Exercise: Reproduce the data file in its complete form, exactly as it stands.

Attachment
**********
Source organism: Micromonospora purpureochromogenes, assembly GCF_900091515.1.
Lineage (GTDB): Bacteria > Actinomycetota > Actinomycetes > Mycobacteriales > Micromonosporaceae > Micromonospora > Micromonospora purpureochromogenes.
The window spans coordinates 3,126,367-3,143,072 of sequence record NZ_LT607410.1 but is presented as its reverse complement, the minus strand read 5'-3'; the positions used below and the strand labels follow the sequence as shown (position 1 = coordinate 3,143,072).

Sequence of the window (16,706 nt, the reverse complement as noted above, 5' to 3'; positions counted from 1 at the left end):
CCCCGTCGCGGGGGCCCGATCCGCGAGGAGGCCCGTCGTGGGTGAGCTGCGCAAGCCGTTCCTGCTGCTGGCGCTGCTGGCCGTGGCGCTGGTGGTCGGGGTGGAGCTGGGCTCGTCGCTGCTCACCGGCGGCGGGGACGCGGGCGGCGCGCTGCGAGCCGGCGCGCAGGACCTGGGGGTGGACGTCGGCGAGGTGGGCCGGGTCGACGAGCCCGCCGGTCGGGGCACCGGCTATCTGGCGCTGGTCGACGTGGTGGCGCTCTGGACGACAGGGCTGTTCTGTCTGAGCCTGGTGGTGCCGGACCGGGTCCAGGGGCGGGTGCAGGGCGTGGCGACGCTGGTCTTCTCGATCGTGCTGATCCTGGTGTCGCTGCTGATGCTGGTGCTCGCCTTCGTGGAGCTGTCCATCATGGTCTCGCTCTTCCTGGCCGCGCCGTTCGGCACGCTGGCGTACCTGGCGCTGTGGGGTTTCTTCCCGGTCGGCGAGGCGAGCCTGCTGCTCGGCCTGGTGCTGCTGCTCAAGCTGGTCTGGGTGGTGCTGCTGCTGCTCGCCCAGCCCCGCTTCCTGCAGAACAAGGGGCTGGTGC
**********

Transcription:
Source organism: Micromonospora purpureochromogenes, assembly GCF_900091515.1.
Lineage (GTDB): Bacteria > Actinomycetota > Actinomycetes > Mycobacteriales > Micromonosporaceae > Micromonospora > Micromonospora purpureochromogenes.
The window spans coordinates 3,126,367-3,143,072 of sequence record NZ_LT607410.1 but is presented as its reverse complement, the minus strand read 5'-3'; the positions used below and the strand labels follow the sequence as shown (position 1 = coordinate 3,143,072).

Sequence of the window (16,706 nt, the reverse complement as noted above, 5' to 3'; positions counted from 1 at the left end):
CCCCGTCGCGGGGGCCCGATCCGCGAGGAGGCCCGTCGTGGGTGAGCTGCGCAAGCCGTTCCTGCTGCTGGCGCTGCTGGCCGTGGCGCTGGTGGTCGGGGTGGAGCTGGGCTCGTCGCTGCTCACCGGCGGCGGGGACGCGGGCGGCGCGCTGCGAGCCGGCGCGCAGGACCTGGGGGTGGACGTCGGCGAGGTGGGCCGGGTCGACGAGCCCGCCGGTCGGGGCACCGGCTATCTGGCGCTGGTCGACGTGGTGGCGCTCTGGACGACAGGGCTGTTCTGTCTGAGCCTGGTGGTGCCGGACCGGGTCCAGGGGCGGGTGCAGGGCGTGGCGACGCTGGTCTTCTCGATCGTGCTGATCCTGGTGTCGCTGCTGATGCTGGTGCTCGCCTTCGTGGAGCTGTCCATCATGGTCTCGCTCTTCCTGGCCGCGCCGTTCGGCACGCTGGCGTACCTGGCGCTGTGGGGTTTCTTCCCGGTCGGCGAGGCGAGCCTGCTGCTCGGCCTGGTGCTGCTGCTCAAGCTGGTCTGGGTGGTGCTGCTGCTGCTCGCCCAGCCCCGCTTCCTGCAGAACAAGGGGCTGGTGC